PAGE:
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Peopling of Jeju in the Late Pleistocene and Early Holocene

Author(s): Jae Won Ko

Year: 2017

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Summary

Paleolithic sties in Jeju Island have been found in the Quaternary sediment layers that are related to volcanic activities. Accordingly, research has been closely related to the geological investigation on sediment formation and volcanic activities. This presentation focuses on two Paleolithic sites, Oeododong along the north coast and Sangsugae cave along the south coast. The Oedodong site contains choppers and is dated to 32,000 BP; the Sangsugae cave site represents the Terminal Pleistocene, which dates to 25,000 BP. This study investigates the relationship between the Terminal Pleistocene Paleolithic culture and the Early Holocene Neolithic culture, known as the Gosanri culture.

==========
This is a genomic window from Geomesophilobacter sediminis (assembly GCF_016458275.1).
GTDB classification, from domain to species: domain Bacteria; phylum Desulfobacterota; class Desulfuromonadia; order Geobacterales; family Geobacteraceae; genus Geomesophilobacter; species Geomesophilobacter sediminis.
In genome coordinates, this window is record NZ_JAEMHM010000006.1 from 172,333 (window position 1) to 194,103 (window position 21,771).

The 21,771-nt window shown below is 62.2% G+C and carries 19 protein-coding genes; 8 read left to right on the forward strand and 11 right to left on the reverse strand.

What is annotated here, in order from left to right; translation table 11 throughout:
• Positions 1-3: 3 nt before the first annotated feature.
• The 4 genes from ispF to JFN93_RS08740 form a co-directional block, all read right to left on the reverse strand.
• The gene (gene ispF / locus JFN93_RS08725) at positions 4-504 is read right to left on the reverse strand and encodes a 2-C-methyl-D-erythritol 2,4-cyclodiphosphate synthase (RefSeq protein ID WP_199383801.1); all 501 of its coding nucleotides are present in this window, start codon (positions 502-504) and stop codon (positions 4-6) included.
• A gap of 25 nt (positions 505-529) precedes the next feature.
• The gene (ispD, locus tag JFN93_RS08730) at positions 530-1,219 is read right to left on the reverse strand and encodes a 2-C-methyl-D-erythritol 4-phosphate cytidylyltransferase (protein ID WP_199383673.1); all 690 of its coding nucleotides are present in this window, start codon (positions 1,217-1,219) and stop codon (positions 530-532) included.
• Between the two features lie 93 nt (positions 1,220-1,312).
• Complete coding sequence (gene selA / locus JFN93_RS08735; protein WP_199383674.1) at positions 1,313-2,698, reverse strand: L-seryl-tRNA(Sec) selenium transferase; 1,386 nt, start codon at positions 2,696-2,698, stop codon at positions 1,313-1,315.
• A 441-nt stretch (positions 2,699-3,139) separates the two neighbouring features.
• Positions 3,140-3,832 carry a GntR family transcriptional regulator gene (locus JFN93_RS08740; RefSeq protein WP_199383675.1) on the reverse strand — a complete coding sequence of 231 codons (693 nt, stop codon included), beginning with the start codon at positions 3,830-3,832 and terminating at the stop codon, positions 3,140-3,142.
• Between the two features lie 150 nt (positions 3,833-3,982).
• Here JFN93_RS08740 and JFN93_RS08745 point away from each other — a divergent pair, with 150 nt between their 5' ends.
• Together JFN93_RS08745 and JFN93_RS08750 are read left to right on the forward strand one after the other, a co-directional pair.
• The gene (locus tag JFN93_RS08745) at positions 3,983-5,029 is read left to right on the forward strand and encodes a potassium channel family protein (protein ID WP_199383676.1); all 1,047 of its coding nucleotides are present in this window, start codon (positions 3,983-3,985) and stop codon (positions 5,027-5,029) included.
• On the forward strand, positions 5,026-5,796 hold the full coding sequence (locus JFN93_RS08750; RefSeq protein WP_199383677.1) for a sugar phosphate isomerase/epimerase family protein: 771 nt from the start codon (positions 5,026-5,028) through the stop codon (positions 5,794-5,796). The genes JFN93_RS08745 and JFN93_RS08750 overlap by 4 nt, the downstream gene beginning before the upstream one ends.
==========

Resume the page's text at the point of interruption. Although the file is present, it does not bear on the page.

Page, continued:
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Cite this Record

Peopling of Jeju in the Late Pleistocene and Early Holocene. Jae Won Ko. Presented at The 81st Annual Meeting of the Society for American Archaeology, Vancouver, British Columbia. 2017 ( tDAR id: 431694)


Keywords

Geographic Keywords
East/Southeast Asia


Spatial Coverage

min long: 66.885; min lat: -8.928 ; max long: 147.568; max lat: 54.059 ;

Record Identifiers

Abstract Id(s): 16820

Arizona State University The Andrew W. Mellon Foundation National Science Foundation National Endowment for the Humanities Society for American Archaeology Archaeological Institute of America